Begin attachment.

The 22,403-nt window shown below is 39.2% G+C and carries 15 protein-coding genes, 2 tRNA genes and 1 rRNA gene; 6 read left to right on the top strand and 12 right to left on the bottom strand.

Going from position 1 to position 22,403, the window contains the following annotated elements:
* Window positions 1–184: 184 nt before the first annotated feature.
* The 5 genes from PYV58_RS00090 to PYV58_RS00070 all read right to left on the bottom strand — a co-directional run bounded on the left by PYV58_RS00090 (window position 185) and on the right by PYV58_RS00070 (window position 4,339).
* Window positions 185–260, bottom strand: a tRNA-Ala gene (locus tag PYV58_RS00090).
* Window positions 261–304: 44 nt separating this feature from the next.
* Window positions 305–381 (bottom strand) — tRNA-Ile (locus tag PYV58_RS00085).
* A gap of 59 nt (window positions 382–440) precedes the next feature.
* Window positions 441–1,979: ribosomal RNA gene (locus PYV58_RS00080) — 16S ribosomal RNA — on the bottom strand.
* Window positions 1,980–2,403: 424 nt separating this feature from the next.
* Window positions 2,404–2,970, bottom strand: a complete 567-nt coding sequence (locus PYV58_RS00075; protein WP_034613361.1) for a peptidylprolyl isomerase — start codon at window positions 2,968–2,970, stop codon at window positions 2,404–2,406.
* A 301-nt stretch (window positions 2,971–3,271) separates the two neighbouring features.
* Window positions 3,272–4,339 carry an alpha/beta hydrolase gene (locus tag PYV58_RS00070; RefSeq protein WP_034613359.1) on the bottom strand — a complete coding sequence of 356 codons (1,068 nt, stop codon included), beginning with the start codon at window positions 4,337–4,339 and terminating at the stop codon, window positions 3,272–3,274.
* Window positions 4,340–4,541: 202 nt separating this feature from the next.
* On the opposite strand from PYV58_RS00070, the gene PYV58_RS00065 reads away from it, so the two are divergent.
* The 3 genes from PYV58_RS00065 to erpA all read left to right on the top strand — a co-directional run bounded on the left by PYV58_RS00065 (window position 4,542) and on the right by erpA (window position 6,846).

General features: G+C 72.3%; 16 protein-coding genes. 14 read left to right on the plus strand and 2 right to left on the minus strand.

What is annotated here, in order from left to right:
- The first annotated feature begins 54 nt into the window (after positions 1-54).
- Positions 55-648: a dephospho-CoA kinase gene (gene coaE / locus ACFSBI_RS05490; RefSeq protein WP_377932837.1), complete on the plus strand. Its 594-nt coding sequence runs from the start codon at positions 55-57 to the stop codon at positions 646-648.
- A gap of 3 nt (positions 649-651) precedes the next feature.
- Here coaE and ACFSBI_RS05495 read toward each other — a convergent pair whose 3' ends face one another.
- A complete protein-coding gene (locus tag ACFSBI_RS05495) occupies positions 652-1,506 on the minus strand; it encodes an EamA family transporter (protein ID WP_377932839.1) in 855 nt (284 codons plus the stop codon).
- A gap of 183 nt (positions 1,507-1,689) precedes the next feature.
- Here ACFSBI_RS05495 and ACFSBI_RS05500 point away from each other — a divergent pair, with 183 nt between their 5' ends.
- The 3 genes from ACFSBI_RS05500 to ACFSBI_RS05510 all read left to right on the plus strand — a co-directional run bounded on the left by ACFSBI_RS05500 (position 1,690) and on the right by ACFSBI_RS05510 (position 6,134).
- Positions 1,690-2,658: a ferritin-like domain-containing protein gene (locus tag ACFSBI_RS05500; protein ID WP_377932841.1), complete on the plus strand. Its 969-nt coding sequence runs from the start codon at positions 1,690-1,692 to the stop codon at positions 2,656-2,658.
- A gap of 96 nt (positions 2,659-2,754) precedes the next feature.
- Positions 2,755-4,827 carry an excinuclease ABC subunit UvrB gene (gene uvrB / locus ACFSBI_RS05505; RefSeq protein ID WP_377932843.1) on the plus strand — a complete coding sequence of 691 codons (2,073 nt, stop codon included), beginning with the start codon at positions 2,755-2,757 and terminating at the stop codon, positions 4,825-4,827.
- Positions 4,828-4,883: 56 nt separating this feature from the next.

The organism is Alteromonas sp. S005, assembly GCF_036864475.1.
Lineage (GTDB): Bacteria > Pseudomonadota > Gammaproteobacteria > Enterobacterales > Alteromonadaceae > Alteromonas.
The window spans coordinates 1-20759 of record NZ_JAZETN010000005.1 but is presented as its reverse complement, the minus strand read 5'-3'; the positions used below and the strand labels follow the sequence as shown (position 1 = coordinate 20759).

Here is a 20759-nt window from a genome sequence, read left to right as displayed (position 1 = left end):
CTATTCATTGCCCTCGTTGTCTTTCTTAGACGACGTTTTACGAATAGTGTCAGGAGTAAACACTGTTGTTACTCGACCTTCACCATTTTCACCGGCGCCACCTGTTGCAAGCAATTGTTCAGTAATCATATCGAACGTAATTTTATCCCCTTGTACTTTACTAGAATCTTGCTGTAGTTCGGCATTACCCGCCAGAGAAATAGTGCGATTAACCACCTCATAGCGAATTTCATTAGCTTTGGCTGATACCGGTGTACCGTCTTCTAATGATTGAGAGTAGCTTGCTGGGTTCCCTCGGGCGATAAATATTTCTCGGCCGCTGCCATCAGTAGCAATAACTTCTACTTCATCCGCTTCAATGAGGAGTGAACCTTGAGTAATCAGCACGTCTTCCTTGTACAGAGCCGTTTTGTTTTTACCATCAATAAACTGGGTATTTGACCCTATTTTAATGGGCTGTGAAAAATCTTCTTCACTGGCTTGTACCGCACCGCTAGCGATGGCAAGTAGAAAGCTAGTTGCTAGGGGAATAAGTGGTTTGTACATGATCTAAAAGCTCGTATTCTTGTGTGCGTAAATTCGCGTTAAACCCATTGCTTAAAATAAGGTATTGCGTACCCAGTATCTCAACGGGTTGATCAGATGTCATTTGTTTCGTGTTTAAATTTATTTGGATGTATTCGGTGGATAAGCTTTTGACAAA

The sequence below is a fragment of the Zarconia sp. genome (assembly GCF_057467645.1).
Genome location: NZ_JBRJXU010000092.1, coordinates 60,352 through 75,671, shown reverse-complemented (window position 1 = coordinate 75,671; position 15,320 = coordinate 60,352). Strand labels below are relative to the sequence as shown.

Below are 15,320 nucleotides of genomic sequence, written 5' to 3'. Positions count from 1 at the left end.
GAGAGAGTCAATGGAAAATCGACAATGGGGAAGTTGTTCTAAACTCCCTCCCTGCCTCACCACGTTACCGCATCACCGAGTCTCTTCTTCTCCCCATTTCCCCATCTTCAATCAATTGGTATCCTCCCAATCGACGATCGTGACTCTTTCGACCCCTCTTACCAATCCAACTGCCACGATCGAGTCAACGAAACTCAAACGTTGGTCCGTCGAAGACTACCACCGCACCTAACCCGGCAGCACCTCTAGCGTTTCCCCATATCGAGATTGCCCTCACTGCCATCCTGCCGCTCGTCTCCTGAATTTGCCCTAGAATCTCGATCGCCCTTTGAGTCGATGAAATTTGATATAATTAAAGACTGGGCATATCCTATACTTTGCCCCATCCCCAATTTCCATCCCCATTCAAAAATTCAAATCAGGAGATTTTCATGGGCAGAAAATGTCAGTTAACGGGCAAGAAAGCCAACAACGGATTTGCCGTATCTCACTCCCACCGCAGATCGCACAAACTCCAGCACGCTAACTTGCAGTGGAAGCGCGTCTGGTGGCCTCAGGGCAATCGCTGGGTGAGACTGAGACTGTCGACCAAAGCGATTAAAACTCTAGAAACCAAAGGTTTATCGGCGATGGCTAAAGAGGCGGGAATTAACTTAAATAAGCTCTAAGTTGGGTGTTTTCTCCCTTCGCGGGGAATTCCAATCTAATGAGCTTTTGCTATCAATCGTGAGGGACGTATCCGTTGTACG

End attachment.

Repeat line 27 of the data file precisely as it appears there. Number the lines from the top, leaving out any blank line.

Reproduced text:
- Positions 1,690-2,658: a ferritin-like domain-containing protein gene (locus tag ACFSBI_RS05500; protein ID WP_377932841.1), complete on the plus strand. Its 969-nt coding sequence runs from the start codon at positions 1,690-1,692 to the stop codon at positions 2,656-2,658.